In The Last Jedi, Rey teams up with Luke Skywalker – but he’s not the man we remember. And that’s not the only shock. Total Film talks to the key players about the Star Wars movie that changes everything.
“Luke Skywalker has vanished,” announced the opening crawl to Star Wars: The Force Awakens. And vanished he remained, for pretty much the entire running time of the seventh instalment in the space saga.
Sure, his presence hung heavily over that film, the first Star Wars movie in a decade, and the first to follow on from the events of 1983’s Return Of The Jedi. Luke ended that particular film a pretty well-balanced Jedi Knight, having helped destroy the evil Empire while resolving some of his daddy issues with Darth Vader. He was last spotted at a victory celebration on Endor, watched over by the Force ghosts of Obi-Wan Kenobi, Yoda and Vader/Anakin. What could go wrong?
Cut to 30 years later and the events of The Force Awakens, and Luke is nowhere to be seen – save for a brief flashback – until the final moment when he’s handed his trusty lightsaber by Rey (Daisy Ridley), a young scavenger from the desert planet Jakku who has recently discovered Force sensitivities of her own. The long hair and grey beard can’t disguise the tormented scowl of the galaxy’s original golden boy.
This is not the Luke we remember. As Mark Hamill himself puts it to TF, “It’s shocking to hear Luke say, ‘I know only one truth: it’s time for the Jedi to end’ – the last time we saw him, he was the most optimistic character. He was sort of at the peak of his powers, and you would imagine that he’d then become a Jedi master and train other people and so forth. What has happened to him that has so traumatised him into where he is now?”
That is the question that drives The Last Jedi, aka Episode VIII. In 2015, J.J. Abrams’ The Force Awakens was a critical and commercial smash, putting Star Wars back on top (after the plastic prequels squandered fan goodwill), scoring more than $2bn at the global box office and an overwhelmingly positive response.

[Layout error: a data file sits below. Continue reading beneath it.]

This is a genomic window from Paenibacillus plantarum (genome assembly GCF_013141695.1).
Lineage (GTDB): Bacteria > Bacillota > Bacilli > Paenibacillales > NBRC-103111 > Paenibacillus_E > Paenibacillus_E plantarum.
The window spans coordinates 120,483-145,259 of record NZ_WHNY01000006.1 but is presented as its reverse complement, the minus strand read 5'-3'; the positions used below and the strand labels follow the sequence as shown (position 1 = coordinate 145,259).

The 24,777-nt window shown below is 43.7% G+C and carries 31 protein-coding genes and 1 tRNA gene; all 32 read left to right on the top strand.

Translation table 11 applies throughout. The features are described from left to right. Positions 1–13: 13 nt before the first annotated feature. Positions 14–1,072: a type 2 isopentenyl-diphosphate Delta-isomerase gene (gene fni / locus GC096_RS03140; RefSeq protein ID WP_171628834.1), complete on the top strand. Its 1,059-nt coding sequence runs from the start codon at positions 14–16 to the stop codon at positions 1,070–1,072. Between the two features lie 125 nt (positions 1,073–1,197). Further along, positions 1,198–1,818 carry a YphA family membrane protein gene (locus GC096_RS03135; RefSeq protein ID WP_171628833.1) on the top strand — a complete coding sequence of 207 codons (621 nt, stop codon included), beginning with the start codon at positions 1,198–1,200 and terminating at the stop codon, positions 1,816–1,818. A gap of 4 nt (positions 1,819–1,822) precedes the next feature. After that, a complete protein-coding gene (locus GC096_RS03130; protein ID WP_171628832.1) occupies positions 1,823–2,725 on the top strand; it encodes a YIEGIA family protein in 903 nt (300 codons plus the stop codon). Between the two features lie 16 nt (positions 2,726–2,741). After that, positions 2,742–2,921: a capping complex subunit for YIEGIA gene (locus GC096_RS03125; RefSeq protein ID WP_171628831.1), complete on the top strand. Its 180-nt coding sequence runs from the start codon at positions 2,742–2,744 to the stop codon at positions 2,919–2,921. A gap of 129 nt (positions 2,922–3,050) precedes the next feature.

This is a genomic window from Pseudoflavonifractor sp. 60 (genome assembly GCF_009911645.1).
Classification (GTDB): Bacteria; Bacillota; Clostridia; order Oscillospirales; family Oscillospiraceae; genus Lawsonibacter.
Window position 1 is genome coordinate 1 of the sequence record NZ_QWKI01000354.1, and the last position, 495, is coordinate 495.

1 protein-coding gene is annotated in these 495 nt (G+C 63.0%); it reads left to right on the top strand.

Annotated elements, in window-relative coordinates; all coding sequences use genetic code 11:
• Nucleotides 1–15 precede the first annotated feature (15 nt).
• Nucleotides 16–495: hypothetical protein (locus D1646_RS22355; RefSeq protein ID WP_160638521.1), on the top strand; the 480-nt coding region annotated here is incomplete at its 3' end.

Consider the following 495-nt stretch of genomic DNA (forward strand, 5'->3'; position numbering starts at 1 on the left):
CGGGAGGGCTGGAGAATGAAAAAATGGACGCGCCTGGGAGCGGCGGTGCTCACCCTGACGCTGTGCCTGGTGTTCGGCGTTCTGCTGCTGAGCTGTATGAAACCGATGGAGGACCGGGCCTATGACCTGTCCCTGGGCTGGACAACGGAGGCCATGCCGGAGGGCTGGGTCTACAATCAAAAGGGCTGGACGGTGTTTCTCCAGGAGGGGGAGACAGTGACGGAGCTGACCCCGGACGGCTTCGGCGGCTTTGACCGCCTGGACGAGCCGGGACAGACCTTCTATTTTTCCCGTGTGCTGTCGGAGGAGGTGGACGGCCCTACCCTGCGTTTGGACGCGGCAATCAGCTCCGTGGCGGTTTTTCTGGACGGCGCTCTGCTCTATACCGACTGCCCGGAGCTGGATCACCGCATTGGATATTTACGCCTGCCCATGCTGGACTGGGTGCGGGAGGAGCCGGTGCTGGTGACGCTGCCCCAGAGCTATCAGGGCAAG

Last year’s standalone ‘Story’ Rogue One was also a hit to the tune of $1bn, proving that the world was ready for adventures outside the core episodic structure. But now we’re back to the narrative throughline of Rey, Kylo Ren, Finn, Poe… and of course, Leia and Luke. (The journey of the former, who we’ve seen go from orphan to princess to spy to senator to general of the Resistance during the franchise, is apparently unaltered in The Last Jedi, despite Carrie Fisher’s death meaning this will be her last Star Wars movie.)
“Watching the film, there’s going to be a very emotional reaction to
what she does in this movie,” says TLJ director Rian Johnson. The indie auteur behind Brick, The Brothers Bloom and Looper, he’s something of a Padawan when it comes to blockbuster filmmaking on this scale.
Johnson’s the only person besides George Lucas to have a solo writer-director credit on a Star Wars movie, and it seems he used that autonomy to make some pretty bold choices, even in a series celebrated for its twists.